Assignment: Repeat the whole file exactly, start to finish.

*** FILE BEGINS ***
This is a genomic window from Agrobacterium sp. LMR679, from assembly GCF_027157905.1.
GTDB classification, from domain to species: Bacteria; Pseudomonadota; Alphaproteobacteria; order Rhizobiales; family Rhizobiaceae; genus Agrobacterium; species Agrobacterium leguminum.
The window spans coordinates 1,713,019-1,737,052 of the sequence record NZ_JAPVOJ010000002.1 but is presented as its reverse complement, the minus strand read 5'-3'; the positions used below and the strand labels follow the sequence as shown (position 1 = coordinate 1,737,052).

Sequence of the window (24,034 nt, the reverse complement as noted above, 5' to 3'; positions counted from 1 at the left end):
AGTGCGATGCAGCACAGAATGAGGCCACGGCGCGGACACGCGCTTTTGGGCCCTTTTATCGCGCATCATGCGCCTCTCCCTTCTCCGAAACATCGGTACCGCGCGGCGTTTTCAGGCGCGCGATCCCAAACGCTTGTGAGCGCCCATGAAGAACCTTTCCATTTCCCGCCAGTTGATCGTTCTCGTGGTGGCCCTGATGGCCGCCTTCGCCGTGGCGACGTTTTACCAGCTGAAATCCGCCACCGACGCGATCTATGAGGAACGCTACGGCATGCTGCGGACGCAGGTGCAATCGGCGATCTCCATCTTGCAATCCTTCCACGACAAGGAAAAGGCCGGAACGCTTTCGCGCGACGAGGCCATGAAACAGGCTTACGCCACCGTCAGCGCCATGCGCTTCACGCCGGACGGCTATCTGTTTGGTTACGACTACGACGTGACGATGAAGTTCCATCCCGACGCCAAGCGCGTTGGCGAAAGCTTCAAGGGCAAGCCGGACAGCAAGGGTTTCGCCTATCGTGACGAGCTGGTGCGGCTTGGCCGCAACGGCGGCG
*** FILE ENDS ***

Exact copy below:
This is a genomic window from Agrobacterium sp. LMR679, from assembly GCF_027157905.1.
GTDB classification, from domain to species: Bacteria; Pseudomonadota; Alphaproteobacteria; order Rhizobiales; family Rhizobiaceae; genus Agrobacterium; species Agrobacterium leguminum.
The window spans coordinates 1,713,019-1,737,052 of the sequence record NZ_JAPVOJ010000002.1 but is presented as its reverse complement, the minus strand read 5'-3'; the positions used below and the strand labels follow the sequence as shown (position 1 = coordinate 1,737,052).

Sequence of the window (24,034 nt, the reverse complement as noted above, 5' to 3'; positions counted from 1 at the left end):
AGTGCGATGCAGCACAGAATGAGGCCACGGCGCGGACACGCGCTTTTGGGCCCTTTTATCGCGCATCATGCGCCTCTCCCTTCTCCGAAACATCGGTACCGCGCGGCGTTTTCAGGCGCGCGATCCCAAACGCTTGTGAGCGCCCATGAAGAACCTTTCCATTTCCCGCCAGTTGATCGTTCTCGTGGTGGCCCTGATGGCCGCCTTCGCCGTGGCGACGTTTTACCAGCTGAAATCCGCCACCGACGCGATCTATGAGGAACGCTACGGCATGCTGCGGACGCAGGTGCAATCGGCGATCTCCATCTTGCAATCCTTCCACGACAAGGAAAAGGCCGGAACGCTTTCGCGCGACGAGGCCATGAAACAGGCTTACGCCACCGTCAGCGCCATGCGCTTCACGCCGGACGGCTATCTGTTTGGTTACGACTACGACGTGACGATGAAGTTCCATCCCGACGCCAAGCGCGTTGGCGAAAGCTTCAAGGGCAAGCCGGACAGCAAGGGTTTCGCCTATCGTGACGAGCTGGTGCGGCTTGGCCGCAACGGCGGCG